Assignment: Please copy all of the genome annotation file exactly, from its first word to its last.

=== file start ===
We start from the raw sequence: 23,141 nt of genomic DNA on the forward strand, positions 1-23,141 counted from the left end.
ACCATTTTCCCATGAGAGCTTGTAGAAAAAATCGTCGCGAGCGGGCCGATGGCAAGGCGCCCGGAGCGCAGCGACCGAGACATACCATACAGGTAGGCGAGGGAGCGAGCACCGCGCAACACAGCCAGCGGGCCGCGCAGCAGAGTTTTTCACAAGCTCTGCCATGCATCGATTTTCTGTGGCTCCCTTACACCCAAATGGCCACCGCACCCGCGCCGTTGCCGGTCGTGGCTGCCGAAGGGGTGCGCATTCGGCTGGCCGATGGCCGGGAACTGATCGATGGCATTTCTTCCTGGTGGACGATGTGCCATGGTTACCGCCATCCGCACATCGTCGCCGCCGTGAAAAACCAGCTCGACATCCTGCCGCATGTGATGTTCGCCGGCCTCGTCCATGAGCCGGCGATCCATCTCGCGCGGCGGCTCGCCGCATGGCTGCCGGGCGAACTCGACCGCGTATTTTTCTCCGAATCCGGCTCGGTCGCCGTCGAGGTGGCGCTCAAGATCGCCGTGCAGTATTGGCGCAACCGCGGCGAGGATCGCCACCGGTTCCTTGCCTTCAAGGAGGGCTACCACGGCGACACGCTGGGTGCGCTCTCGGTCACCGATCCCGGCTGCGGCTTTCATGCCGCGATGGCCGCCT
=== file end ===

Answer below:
We start from the raw sequence: 23,141 nt of genomic DNA on the forward strand, positions 1-23,141 counted from the left end.
ACCATTTTCCCATGAGAGCTTGTAGAAAAAATCGTCGCGAGCGGGCCGATGGCAAGGCGCCCGGAGCGCAGCGACCGAGACATACCATACAGGTAGGCGAGGGAGCGAGCACCGCGCAACACAGCCAGCGGGCCGCGCAGCAGAGTTTTTCACAAGCTCTGCCATGCATCGATTTTCTGTGGCTCCCTTACACCCAAATGGCCACCGCACCCGCGCCGTTGCCGGTCGTGGCTGCCGAAGGGGTGCGCATTCGGCTGGCCGATGGCCGGGAACTGATCGATGGCATTTCTTCCTGGTGGACGATGTGCCATGGTTACCGCCATCCGCACATCGTCGCCGCCGTGAAAAACCAGCTCGACATCCTGCCGCATGTGATGTTCGCCGGCCTCGTCCATGAGCCGGCGATCCATCTCGCGCGGCGGCTCGCCGCATGGCTGCCGGGCGAACTCGACCGCGTATTTTTCTCCGAATCCGGCTCGGTCGCCGTCGAGGTGGCGCTCAAGATCGCCGTGCAGTATTGGCGCAACCGCGGCGAGGATCGCCACCGGTTCCTTGCCTTCAAGGAGGGCTACCACGGCGACACGCTGGGTGCGCTCTCGGTCACCGATCCCGGCTGCGGCTTTCATGCCGCGATGGCCGCCT